Wednesday, July 23, 2014

2 A.M. at The Cat's Pajamas

           It’s 6 P.M. and I’m at the Center for Fiction at 47th and 5th. There are a lot of murder-mystery-esque titles and alleged antique classics but not much that I recognize, so I ask the clerk to pick me out his favorite. He is sporting a large, rustic safety pin as an earring and working at a bookstore so he is already infinitely more interesting than I will ever even aspire to be, rendering his opinions trustworthy. He shrugs his shoulders as if to coolly say, “I’m busy ordering thumbtacks for my other ear but you look kind of pathetic so I’ll let you pick my brain” followed by words that actually come out of his mouth… “would you like a free one?” Lol, would I like a free book? I did not die and go to heaven. I am in a store where there is a section of free books. There is also a reading room, library, and writing workspace on the floors above. Needless to say, I gave this place my first and only Yelp review and I’m now officially on its nuts.

Enough about the bookstore and more about the book itself. I hate cats but I love pajamas so there were a lot of mixed feelings diving in. After the first couple of chapters, I noticed that there were several printing mistakes—haphazardly placed pronouns, words not separated by spaces, etc. It wasn’t so frequent that it was overly distracting-- just enough to make me wonder what kind of noobish debauchery was happening. Turns out, my copy is sort of a trial run before the novel gets published by Crown Publishers next month. The author, Marie-Helene Bertino, was an Emerging Writer Fellow at the Center for Fiction—a fellowship designed to supply early-stage writers with resources to kick start their career. Since then, her writing has steadily gained recognition and the program seems to have successfully done what it intended to do. From her website, she seems like a very down to earth person and I’m glad that my version isn’t perfectly published (I later noticed that the very first page says “uncorrected proof”).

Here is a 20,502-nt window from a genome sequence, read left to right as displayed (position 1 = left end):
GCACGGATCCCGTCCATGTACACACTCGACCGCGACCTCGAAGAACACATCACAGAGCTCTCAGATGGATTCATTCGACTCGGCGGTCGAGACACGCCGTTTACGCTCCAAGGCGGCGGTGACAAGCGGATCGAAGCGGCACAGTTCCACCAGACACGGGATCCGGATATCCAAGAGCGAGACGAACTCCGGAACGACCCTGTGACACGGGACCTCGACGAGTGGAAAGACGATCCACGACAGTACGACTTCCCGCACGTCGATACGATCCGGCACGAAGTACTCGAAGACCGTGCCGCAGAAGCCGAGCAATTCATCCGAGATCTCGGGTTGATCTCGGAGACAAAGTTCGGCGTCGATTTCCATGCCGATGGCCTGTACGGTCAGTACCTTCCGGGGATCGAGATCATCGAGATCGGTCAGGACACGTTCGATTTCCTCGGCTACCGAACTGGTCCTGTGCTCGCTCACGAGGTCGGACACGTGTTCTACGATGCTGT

The story-line is much less mistake-ridden. It is cleverly written in a time-stamp format—rather than using chapters, it is divided into consecutive time points, starting at 7 A.M. and progressively trucking along to 6:30 A.M. the following day. Set in Philadelphia on the eve of Christmas Eve, the novel rotates through the perspectives of three main characters:

1)      Madeline Altimari: a sassy, self-sufficient, motherless, nine-year old with dreams of becoming a jazz singer.
2)      Sarina Greene: a middle-aged divorcee who is largely unsure of herself.
3)      Jack Lorca: club owner who runs with a rowdy musician crowd. Forced to make compromises in order to save his club from some hefty fines.

Of course, the three individuals are interconnected—Sarina is Madeline’s fifth grade teacher and both characters find themselves at Lorca’s club (the Cat’s Pajamas) at…you guessed it…2 A.M.

                Each character is extraordinarily likable in their own unique way. Madeline is a foul-mouthed brat but she’s unapologetic which solicits some respect. Sarina is nervous and feels that she is always saying the wrong thing at the wrong time but she has a good heart which earns her some empathy. Lorca is not necessarily the model father but he is willing to evolve and sacrifice for the things and the people that he loves which grants him some leeway. The writing that shaped these character’s comportments and enabled me to formulate that summary made their lives seem enchanting-- but not without some hesitation on my part. Let me explain. Life seems so graceful and romantic when it is slowly drawn out and meticulously described. For instance, someone could write numerous pages detailing the beautiful intricacy of me putting a strand of hair behind my ear that was previously whipping me in the face due to a gust of wind. In reality, it happens so quickly and the splendor of it all is mostly lost. Because of a book’s magical ability to make everything slow motion, I agree with Eugenides’ point from two weeks ago that written life is superior to real life.